A special weekend to raise awareness about the threat to the survival of okapis takes place at Wild Place Project
Okapi are the only living relative to giraffe and on both October 13 and 14 between 11am and 3pm there will be a range of events to celebrate these amazing animals.
There will be talks about the wildlife park’s five okapi and keepers will be handing out information leaflets about them.
Visitors will also get the chance to follow a special okapi quiz and trail around Wild Place Project during the two days.
There will also be a pin the tail on the okapi game and a raffle.
Keeper Anna Head said: “This weekend is all about raising awareness of the plight of okapi which are endangered and on the IUCN Red list of threatened species with just 15 okapi in captivity the UK.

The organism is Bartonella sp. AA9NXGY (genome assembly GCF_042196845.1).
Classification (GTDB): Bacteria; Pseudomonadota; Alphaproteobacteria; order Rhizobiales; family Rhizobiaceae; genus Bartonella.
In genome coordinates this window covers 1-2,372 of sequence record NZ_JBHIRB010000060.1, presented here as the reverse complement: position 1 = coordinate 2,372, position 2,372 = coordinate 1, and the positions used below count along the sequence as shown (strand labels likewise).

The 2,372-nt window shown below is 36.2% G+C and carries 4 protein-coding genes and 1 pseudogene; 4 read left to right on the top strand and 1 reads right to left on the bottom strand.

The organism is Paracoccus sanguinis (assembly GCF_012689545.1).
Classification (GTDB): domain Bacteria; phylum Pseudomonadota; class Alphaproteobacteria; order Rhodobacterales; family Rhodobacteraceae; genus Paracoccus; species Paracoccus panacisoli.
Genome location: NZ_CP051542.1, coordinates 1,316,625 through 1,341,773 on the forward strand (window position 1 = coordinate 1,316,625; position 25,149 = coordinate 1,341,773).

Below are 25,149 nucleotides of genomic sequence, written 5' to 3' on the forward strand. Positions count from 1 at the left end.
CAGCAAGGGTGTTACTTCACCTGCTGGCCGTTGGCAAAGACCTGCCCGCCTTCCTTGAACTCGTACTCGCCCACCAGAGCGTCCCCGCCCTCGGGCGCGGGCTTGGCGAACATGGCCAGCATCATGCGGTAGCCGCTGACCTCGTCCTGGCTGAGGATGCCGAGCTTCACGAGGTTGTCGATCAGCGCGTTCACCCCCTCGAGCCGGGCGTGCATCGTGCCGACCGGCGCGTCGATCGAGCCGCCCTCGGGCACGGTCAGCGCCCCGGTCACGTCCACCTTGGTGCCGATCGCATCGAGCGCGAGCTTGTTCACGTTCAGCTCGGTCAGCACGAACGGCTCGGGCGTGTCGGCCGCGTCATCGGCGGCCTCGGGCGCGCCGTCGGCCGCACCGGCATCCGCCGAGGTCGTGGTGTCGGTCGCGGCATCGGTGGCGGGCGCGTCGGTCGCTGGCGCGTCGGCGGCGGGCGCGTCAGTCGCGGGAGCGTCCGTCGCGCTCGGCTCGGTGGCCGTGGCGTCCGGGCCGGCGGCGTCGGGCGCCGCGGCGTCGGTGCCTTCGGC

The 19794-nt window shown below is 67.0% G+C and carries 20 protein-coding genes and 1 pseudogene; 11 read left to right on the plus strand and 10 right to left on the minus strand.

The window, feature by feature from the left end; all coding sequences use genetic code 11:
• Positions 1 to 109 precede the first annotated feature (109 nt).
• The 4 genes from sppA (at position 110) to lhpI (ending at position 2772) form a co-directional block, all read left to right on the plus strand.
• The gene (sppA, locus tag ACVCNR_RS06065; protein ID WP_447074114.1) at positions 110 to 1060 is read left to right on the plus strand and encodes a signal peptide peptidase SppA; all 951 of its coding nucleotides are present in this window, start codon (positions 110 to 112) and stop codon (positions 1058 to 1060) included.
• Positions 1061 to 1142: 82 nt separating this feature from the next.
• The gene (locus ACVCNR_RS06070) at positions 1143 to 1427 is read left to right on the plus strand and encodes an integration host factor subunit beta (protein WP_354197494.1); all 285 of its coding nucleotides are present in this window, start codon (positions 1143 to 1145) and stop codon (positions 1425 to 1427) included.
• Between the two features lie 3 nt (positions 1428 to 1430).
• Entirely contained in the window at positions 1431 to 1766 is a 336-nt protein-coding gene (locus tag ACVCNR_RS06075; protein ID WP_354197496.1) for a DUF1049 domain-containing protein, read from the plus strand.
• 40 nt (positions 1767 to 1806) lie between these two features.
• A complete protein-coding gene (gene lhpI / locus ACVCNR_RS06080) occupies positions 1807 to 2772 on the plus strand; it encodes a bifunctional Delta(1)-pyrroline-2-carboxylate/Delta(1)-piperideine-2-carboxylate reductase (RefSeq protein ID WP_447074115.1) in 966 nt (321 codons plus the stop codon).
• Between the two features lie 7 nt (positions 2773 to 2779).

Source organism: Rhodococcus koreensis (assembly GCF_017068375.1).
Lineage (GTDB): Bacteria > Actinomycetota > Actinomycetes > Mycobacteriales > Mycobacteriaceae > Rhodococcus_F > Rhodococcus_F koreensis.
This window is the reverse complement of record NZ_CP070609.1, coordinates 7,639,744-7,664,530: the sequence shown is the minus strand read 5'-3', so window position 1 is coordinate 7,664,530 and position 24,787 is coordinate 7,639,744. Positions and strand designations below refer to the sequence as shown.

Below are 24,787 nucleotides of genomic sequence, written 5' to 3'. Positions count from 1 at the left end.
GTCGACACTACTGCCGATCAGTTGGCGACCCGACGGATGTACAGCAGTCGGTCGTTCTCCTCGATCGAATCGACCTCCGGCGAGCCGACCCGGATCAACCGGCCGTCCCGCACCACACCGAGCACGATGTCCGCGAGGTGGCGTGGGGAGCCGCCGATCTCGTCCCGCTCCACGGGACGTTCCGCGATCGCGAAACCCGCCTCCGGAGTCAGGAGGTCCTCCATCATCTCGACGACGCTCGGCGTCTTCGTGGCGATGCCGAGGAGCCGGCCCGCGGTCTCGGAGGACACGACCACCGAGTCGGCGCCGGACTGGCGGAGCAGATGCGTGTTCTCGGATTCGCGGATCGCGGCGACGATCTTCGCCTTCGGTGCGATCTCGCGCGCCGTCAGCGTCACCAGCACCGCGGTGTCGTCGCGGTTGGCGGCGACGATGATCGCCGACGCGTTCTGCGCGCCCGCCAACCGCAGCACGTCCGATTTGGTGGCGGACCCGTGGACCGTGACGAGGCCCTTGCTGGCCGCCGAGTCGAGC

“But it is also about giving people the chance to learn more about these amazing animals and have some fun at the same time.”
The okapi at Wild Place Project include Ruby who was born there in May last year.
In the 1960s Bristol Zoological Society, which owns and runs Wild Place Project and Bristol Zoo Gardens, was a founder member of the first ever okapi breeding programme in a European Zoo.
The success of the breeding programme was applied to other species by zoos across Europe and was used as an example to help safeguard the future of threatened and endangered animals in human care.
Okapi were moved from Bristol Zoo Gardens to Wild Place Project when it opened in 2013 and a total of 41 calves have been born at both sites over the years.
Okapi are the only living relative of the giraffe. The species was first encountered by Europeans in 1900 and described by scientists in 1901.
They are native only to the rainforests of the Democratic Republic of Congo in Central Africa where they are threatened by expansion of human settlement and forest degradation.
A major current threat is also the presence of illegal armed groups in and around the key protected areas for the species.
Wild Place Project, which is just off junction 17 of the M5 motorway, opened four years ago and now attracts more than 100,000 visitors each year.